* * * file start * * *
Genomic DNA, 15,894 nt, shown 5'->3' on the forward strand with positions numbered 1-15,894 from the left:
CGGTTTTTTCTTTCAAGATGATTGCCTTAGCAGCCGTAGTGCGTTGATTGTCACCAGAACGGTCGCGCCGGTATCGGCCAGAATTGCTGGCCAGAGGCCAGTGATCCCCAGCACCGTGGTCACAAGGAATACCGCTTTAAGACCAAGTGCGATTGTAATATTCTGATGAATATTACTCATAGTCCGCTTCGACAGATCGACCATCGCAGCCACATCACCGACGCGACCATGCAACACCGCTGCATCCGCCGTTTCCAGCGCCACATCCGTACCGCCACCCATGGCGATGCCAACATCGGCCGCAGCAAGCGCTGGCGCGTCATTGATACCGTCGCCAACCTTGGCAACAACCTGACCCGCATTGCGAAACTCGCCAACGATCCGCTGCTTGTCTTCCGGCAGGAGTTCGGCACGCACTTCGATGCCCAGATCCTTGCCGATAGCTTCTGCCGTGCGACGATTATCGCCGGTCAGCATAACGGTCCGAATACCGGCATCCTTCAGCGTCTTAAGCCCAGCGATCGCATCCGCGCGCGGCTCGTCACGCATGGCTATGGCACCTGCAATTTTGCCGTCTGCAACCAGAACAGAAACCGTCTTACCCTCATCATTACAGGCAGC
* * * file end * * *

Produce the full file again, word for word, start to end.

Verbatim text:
Genomic DNA, 15,894 nt, shown 5'->3' on the forward strand with positions numbered 1-15,894 from the left:
CGGTTTTTTCTTTCAAGATGATTGCCTTAGCAGCCGTAGTGCGTTGATTGTCACCAGAACGGTCGCGCCGGTATCGGCCAGAATTGCTGGCCAGAGGCCAGTGATCCCCAGCACCGTGGTCACAAGGAATACCGCTTTAAGACCAAGTGCGATTGTAATATTCTGATGAATATTACTCATAGTCCGCTTCGACAGATCGACCATCGCAGCCACATCACCGACGCGACCATGCAACACCGCTGCATCCGCCGTTTCCAGCGCCACATCCGTACCGCCACCCATGGCGATGCCAACATCGGCCGCAGCAAGCGCTGGCGCGTCATTGATACCGTCGCCAACCTTGGCAACAACCTGACCCGCATTGCGAAACTCGCCAACGATCCGCTGCTTGTCTTCCGGCAGGAGTTCGGCACGCACTTCGATGCCCAGATCCTTGCCGATAGCTTCTGCCGTGCGACGATTATCGCCGGTCAGCATAACGGTCCGAATACCGGCATCCTTCAGCGTCTTAAGCCCAGCGATCGCATCCGCGCGCGGCTCGTCACGCATGGCTATGGCACCTGCAATTTTGCCGTCTGCAACCAGAACAGAAACCGTCTTACCCTCATCATTACAGGCAGC